By Tony Jimenez
The sun was beating down and the temperature was a warm 90 degrees in northern California, but Justin Labagh knew deep down inside, no matter the type of weather, it was his time to help.
The 43-year-old Labagh spent most of that day earlier last summer helping an old pal in Sonoma, some 50 miles northeast of San Francisco, repair a fence.
It’s the least he could do for 88-year-old Navy veteran Ken Marshall.
Whenever the season starts, though, Labagh turns from good guy and family man – he and his wife Layla have three kids (Steele, 12; Soheila, 10; and Aidan, 6) – to one of the top coaches in the USA, no matter the collegiate level.
Forget that he and the City College of San Francisco operate outside the National JC Athletic Association umbrella. He has had CCSF in the California Community College Athletic Association on top of its game for close to two decades. In the Labagh era, the Rams have won three California state tournament championships, the most recent in 2018; finished in second place twice; and since 2004 have won 15 of 17 Coastal-North titles – 10 in succession. They are 485-60 with Labagh at the helm, finishing last season at 30-0.
CCSF wins and keeps on winning, says Labagh, for several reasons. For one, Labagh has had the same coaching staff for 17 years – Adam D’Acquisto, 43, and Tom McNichol, 60. They add knowledge but, just as importantly, add continuity to the program. Secondly, he accomplishes what countless coaches 37 City College of San Francisco: A dynasty outside the NJCAA Junior Colleges Tony Jimenez nation-wide preach but few finally get when a game is over. His players have worked as hard defensively (think West Virginia) as they did offensively (a la Texas Tech). Labagh learned the latter under Bobby Knight. From start to finish, or at least until they get a big lead, the Rams keep constant heat on an opponent with a fullcourt press on defense and an attacking offense.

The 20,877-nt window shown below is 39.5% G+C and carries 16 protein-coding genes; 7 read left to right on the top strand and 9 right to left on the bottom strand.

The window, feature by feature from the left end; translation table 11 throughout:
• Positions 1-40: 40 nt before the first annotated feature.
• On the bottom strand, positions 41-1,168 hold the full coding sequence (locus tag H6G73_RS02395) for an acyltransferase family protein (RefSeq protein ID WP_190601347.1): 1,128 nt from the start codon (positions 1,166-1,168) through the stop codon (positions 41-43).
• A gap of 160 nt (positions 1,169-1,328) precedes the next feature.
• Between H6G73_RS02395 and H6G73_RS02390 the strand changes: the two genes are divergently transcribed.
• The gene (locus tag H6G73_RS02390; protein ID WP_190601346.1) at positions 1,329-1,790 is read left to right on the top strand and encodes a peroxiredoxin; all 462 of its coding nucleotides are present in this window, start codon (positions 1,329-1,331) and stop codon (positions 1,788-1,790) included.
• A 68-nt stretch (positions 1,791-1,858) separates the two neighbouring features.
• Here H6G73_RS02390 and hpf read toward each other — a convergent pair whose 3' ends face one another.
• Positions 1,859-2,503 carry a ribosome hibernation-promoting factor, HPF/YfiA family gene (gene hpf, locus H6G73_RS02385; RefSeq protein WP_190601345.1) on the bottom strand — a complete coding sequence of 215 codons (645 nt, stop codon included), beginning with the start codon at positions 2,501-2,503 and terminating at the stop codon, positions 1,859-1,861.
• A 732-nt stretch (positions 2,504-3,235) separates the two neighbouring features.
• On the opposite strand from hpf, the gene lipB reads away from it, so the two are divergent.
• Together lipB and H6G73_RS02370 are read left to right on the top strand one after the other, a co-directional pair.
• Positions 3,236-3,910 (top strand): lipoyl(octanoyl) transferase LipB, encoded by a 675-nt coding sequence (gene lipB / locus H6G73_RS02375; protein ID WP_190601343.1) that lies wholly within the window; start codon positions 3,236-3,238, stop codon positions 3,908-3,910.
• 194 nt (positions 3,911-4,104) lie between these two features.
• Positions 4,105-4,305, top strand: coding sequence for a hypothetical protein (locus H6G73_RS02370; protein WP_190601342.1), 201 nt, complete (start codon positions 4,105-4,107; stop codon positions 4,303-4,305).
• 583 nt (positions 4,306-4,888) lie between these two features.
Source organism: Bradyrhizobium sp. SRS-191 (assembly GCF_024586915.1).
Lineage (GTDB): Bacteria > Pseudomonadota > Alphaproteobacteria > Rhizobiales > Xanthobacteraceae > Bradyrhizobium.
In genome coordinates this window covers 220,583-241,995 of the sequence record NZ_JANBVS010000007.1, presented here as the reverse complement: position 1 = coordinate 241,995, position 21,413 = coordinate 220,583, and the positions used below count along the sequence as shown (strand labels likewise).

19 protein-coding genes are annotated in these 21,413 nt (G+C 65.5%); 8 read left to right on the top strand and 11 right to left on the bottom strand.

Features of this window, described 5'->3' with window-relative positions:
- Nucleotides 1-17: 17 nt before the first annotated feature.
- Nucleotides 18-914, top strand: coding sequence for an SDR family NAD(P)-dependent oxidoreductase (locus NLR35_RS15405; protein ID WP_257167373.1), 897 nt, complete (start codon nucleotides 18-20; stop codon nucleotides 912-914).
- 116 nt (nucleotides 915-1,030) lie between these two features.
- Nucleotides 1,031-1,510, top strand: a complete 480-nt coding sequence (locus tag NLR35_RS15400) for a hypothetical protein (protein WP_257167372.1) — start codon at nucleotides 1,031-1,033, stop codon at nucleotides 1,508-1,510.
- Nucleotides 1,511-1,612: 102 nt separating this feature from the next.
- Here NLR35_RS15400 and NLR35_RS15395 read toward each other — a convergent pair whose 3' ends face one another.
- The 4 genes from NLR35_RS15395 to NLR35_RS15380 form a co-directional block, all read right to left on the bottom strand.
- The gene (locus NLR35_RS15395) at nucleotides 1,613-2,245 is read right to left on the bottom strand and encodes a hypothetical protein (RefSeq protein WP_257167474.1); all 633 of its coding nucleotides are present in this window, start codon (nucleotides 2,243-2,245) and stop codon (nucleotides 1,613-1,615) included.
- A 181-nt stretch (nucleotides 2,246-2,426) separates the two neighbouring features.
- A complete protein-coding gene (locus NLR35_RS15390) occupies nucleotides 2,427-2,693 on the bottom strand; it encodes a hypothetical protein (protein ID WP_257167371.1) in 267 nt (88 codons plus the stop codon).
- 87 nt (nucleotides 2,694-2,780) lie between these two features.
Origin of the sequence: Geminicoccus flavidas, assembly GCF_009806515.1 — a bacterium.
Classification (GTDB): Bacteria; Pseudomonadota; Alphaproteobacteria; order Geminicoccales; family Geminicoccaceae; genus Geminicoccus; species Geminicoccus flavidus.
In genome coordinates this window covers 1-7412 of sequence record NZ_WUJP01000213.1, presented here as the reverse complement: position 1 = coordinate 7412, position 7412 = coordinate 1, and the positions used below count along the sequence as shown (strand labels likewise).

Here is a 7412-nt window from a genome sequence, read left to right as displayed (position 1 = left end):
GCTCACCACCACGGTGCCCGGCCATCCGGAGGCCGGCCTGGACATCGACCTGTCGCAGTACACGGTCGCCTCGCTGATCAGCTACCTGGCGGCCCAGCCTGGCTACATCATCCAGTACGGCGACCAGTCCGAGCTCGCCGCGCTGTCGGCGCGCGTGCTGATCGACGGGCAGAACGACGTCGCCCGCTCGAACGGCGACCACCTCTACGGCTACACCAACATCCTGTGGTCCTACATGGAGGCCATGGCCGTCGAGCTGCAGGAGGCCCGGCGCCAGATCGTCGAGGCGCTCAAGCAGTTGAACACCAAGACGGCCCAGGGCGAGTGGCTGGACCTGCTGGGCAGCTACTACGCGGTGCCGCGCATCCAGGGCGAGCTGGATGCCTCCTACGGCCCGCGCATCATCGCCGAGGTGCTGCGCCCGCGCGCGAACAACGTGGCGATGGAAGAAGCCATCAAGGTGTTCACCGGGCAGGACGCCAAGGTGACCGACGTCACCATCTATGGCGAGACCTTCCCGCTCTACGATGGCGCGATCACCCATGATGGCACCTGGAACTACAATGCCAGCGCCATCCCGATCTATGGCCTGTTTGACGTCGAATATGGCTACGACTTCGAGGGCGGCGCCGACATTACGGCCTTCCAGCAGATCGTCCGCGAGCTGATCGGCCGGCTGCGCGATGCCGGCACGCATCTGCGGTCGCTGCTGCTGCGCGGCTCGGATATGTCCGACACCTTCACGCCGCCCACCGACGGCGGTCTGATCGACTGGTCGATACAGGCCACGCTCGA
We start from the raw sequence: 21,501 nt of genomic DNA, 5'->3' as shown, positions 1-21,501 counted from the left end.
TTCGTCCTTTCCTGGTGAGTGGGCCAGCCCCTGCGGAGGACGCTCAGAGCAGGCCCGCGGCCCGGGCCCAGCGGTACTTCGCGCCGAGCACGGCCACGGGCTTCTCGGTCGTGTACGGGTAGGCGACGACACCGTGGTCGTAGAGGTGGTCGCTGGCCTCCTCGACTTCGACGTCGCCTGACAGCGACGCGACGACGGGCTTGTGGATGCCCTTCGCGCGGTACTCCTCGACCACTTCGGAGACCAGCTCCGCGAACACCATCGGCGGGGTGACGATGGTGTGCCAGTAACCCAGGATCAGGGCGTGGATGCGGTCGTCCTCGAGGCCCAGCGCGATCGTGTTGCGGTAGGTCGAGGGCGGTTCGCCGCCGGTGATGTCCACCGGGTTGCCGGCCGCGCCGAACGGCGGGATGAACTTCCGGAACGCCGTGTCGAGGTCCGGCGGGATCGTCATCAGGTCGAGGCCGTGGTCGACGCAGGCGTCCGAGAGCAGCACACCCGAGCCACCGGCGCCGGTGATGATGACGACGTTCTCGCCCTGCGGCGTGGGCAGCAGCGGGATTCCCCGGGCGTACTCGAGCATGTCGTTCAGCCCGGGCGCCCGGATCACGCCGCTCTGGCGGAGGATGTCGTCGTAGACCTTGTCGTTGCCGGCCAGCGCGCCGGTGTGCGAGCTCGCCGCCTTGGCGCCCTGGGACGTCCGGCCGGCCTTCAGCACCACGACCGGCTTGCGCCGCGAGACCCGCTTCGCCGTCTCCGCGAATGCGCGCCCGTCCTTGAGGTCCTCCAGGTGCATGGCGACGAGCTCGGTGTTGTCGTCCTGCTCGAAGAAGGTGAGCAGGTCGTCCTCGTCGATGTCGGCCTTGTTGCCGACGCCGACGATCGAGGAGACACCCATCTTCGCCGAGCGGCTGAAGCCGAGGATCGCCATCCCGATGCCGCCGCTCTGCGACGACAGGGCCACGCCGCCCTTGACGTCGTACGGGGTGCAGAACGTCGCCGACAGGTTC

“The job is the Kentucky of California jucos,” said Gerry Freitas, who has scouted West Coast jucos for 26 years, 18 at the four-year school level. “It’s easily the best job in the state. They are the standard to measure yourself by in the state of California. They do a good job coaching and recruiting. Normally, you don’t have both. Kids want to go there and then they coach them up.”
Although City College of San Francisco generally plays competition in northern California, it heats up in the playoffs at season’s end.
“Really, competition is the only thing they lack,” Freitas said. “Other than that, they have all the ingredients. They would do very well in the NJCAA and compete for the NJCAA title.”
Kyree Brown, who started about half of the games at City College last season, agrees. “It was everything I heard about it,” said the 5-foot-11 guard.
“It’s a winning culture. The coaches expect perfection, to win every game.”
At least 10 players on the roster, according to Brown, should be in the NCAA’s Division I ranks in the next year or two.
“The depth is incredible,” he said. “Every practice was competitive. Our practices were harder than our games. I think last season we had one of the greatest teams City has ever had, and that’s saying a lot.”
Emeka Udenyi, Brown’s 6-6 teammate, who will play for Seattle next season, agrees that CCSF practices seemed more difficult than games.
“They were like a war,” he said. “I didn’t know what to expect my freshman year, but last season was the most fun I had in basketball.”
Udenyi took BART (Bay Area Rapid Transit) to each and every practice.
That alone – a 55-minute one-way ride to a City College of San Francisco workout – was no easy task.
Santa Rosa coach Craig McMillan, who played at Arizona with Steve Kerr and Sean Elliott, said playing the Rams is never easy, City College winning last season (81-64). McMillan said CCSF has had the best program in the state for at least the last 10 years.
“They recruit talented players and use them right,” McMillan said. “Then they get better at the end of the year, in the playoffs.”
Because they have won so much so often, Labagh said he has seen every defense in the book.
“Some teams play the four corners,” Labagh said. “They know they’re going to lose, but I guess they don’t want to lose by a lot. It’s a slow death.”
Salt Lake coach Kyle Taylor, whose team plays in the NJCAA, contends the Rams win so much because “they understand the recipe for success and winning: talented players and good coaching. That creates a winning culture and environment.” The way Taylor sees it, “San Francisco City would be very competitive in NJCAA D-I.”
The ultimate and dream-like scenario would be to have City College of San Francisco play NJCAA teams in March in the NJCAA Tournament in Hutchinson, Kan.
But to Marshall, it really doesn’t matter. He sees Labagh as more than a coach. He sees Labagh as a caring human being.
(Tony Jimenez is based in Wichita, Kan., in the heart of JC country and home of the Wichita State Shockers.)